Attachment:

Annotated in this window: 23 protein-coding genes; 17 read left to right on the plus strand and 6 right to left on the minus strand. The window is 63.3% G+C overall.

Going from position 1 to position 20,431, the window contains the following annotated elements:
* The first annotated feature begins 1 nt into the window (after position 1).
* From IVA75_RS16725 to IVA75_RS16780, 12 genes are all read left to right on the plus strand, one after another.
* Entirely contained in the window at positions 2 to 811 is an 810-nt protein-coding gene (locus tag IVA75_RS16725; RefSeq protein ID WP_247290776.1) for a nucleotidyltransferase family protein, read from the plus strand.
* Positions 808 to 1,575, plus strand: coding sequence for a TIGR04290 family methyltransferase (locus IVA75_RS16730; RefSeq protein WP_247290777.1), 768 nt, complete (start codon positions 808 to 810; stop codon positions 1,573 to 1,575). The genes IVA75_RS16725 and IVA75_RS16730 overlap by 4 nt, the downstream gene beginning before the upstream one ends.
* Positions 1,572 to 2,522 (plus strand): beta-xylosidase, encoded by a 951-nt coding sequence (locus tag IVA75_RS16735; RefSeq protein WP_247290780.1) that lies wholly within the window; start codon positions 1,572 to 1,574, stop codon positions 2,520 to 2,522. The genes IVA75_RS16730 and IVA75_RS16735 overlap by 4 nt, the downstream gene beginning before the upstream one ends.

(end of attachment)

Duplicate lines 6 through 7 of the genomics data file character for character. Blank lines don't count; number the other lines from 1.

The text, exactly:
* Positions 808 to 1,575, plus strand: coding sequence for a TIGR04290 family methyltransferase (locus IVA75_RS16730; RefSeq protein WP_247290777.1), 768 nt, complete (start codon positions 808 to 810; stop codon positions 1,573 to 1,575). The genes IVA75_RS16725 and IVA75_RS16730 overlap by 4 nt, the downstream gene beginning before the upstream one ends.
* Positions 1,572 to 2,522 (plus strand): beta-xylosidase, encoded by a 951-nt coding sequence (locus tag IVA75_RS16735; RefSeq protein WP_247290780.1) that lies wholly within the window; start codon positions 1,572 to 1,574, stop codon positions 2,520 to 2,522. The genes IVA75_RS16730 and IVA75_RS16735 overlap by 4 nt, the downstream gene beginning before the upstream one ends.